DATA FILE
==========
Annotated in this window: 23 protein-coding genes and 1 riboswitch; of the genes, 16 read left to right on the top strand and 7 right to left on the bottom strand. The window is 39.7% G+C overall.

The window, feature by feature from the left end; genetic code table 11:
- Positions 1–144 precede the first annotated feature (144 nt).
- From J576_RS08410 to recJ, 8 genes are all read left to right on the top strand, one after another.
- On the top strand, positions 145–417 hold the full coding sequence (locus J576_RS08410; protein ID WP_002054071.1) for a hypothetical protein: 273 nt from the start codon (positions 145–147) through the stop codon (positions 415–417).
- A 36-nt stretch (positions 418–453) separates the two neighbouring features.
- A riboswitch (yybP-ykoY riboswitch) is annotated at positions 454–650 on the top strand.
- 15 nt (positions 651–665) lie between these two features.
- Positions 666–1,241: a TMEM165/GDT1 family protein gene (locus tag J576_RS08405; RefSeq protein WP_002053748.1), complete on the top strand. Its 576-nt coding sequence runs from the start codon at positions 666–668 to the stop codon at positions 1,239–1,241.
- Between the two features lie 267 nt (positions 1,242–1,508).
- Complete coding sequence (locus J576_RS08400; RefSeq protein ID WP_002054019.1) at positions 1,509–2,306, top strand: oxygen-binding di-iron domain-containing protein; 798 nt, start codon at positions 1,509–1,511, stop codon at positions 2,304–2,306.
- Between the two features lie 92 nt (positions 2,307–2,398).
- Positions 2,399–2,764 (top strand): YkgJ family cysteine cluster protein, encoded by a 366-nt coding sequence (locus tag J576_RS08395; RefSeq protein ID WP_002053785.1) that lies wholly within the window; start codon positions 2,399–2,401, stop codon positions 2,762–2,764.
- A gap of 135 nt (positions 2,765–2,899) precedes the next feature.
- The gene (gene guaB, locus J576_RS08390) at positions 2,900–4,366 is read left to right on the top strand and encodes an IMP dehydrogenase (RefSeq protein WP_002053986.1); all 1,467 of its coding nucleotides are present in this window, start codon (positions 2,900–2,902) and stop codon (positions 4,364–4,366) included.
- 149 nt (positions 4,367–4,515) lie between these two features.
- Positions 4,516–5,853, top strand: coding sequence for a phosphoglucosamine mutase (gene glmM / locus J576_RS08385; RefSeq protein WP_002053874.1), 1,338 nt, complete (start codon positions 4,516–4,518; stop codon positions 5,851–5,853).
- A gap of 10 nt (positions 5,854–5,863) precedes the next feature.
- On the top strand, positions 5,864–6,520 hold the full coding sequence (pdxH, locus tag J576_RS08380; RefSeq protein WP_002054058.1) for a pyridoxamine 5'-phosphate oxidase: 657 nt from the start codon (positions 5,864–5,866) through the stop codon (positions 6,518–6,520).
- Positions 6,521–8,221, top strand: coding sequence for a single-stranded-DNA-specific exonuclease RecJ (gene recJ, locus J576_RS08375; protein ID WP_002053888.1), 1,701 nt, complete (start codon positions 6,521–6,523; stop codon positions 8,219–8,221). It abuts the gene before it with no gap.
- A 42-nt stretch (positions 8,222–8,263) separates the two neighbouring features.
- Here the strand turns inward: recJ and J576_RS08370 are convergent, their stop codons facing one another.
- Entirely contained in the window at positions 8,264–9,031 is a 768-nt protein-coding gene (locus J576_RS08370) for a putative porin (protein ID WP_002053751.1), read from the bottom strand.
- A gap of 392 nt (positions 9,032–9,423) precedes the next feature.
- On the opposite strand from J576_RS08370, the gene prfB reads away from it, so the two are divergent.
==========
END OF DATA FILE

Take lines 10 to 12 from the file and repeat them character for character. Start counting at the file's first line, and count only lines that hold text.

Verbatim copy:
- Between the two features lie 267 nt (positions 1,242–1,508).
- Complete coding sequence (locus J576_RS08400; RefSeq protein ID WP_002054019.1) at positions 1,509–2,306, top strand: oxygen-binding di-iron domain-containing protein; 798 nt, start codon at positions 1,509–1,511, stop codon at positions 2,304–2,306.
- Between the two features lie 92 nt (positions 2,307–2,398).